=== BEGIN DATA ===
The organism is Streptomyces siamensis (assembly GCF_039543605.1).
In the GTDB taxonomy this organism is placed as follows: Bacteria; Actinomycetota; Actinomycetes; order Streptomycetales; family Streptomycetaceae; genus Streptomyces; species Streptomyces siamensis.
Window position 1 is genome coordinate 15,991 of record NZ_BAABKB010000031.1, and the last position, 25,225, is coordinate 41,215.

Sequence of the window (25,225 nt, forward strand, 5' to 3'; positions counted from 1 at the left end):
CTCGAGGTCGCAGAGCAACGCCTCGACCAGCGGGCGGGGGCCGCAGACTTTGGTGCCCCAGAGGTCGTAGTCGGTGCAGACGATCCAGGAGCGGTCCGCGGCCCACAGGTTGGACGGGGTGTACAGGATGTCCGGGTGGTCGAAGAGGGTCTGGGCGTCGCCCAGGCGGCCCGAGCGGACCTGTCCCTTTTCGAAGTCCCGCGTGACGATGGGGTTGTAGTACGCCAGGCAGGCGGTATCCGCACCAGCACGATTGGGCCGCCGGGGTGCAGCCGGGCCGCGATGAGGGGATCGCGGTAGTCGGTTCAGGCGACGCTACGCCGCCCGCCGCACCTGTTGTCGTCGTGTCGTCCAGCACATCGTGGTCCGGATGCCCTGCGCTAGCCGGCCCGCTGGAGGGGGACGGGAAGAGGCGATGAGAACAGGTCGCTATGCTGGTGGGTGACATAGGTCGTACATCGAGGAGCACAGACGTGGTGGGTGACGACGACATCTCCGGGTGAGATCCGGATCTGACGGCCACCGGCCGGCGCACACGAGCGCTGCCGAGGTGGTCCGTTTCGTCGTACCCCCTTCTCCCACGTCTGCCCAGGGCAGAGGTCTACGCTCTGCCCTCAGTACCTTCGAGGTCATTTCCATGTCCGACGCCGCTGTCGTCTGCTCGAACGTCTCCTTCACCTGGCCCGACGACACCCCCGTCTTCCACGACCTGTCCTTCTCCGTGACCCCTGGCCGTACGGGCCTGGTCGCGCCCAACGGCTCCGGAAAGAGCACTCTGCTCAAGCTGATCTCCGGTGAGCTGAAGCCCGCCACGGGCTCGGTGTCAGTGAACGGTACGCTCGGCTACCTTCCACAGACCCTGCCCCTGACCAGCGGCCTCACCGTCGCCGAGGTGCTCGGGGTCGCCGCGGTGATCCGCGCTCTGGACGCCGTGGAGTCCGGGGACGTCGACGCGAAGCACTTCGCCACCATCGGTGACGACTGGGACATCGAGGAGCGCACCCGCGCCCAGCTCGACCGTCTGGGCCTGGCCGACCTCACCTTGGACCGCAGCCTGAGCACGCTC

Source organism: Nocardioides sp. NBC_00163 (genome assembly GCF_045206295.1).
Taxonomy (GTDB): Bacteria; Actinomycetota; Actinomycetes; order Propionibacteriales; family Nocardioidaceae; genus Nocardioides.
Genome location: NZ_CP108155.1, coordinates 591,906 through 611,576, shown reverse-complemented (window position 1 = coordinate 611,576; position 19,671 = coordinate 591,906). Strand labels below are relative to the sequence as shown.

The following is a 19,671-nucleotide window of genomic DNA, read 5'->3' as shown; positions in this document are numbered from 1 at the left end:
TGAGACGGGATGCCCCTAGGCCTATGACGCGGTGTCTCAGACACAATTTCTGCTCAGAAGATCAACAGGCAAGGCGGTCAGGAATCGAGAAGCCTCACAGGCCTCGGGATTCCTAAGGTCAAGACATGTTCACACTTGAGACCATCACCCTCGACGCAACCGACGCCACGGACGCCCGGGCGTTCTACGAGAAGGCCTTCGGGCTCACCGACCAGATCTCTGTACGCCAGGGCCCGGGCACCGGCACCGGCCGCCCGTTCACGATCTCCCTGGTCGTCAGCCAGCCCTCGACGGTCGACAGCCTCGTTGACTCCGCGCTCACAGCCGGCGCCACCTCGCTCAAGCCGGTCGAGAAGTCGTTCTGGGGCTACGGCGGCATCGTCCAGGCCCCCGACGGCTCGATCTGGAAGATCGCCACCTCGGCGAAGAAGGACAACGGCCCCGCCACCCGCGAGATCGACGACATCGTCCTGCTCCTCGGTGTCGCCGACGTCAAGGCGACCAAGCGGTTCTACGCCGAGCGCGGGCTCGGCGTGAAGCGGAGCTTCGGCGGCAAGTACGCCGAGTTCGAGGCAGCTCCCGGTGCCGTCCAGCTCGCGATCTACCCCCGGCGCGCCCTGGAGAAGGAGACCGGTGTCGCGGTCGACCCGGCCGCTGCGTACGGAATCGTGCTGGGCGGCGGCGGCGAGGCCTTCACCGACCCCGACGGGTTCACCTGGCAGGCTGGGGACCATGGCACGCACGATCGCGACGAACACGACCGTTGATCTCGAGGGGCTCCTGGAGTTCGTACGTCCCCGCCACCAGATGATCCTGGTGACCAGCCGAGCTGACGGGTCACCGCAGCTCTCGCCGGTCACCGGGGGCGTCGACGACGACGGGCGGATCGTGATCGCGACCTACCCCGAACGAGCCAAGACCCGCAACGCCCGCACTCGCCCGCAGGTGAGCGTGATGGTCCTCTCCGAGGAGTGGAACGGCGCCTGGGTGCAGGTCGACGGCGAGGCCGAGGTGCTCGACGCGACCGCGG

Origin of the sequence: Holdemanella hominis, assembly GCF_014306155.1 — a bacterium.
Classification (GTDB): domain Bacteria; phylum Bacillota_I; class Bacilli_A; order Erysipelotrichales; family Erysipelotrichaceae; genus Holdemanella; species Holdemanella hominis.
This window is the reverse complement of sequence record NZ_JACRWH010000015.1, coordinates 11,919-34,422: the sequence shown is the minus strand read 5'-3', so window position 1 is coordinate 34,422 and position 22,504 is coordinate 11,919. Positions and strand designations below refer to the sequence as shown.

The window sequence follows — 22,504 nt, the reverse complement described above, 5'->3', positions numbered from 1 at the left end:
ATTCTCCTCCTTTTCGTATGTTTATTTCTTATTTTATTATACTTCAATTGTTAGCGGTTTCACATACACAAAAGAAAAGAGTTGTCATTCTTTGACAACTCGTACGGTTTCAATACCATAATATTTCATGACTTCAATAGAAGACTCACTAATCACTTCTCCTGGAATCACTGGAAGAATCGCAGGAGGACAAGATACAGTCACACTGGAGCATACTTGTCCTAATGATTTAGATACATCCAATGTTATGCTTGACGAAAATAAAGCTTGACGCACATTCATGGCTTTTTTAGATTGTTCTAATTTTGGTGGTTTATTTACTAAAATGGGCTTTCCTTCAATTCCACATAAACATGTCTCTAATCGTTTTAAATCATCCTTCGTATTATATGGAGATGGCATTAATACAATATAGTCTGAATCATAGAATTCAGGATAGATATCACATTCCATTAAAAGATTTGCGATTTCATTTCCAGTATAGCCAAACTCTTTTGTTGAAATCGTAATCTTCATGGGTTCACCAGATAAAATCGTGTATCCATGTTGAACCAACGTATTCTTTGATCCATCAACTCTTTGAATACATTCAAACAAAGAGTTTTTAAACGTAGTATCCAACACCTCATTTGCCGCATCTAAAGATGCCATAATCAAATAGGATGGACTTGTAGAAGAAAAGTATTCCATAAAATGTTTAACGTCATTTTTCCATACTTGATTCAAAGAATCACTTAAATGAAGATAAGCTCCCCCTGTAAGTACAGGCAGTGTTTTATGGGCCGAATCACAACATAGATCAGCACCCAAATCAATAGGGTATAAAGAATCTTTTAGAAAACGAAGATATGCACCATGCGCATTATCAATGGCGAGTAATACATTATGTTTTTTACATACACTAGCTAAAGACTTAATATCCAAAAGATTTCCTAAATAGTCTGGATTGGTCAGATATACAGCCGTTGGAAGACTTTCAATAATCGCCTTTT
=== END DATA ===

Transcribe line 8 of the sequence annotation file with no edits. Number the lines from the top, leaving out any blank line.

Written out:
Genome location: NZ_CP108155.1, coordinates 591,906 through 611,576, shown reverse-complemented (window position 1 = coordinate 611,576; position 19,671 = coordinate 591,906). Strand labels below are relative to the sequence as shown.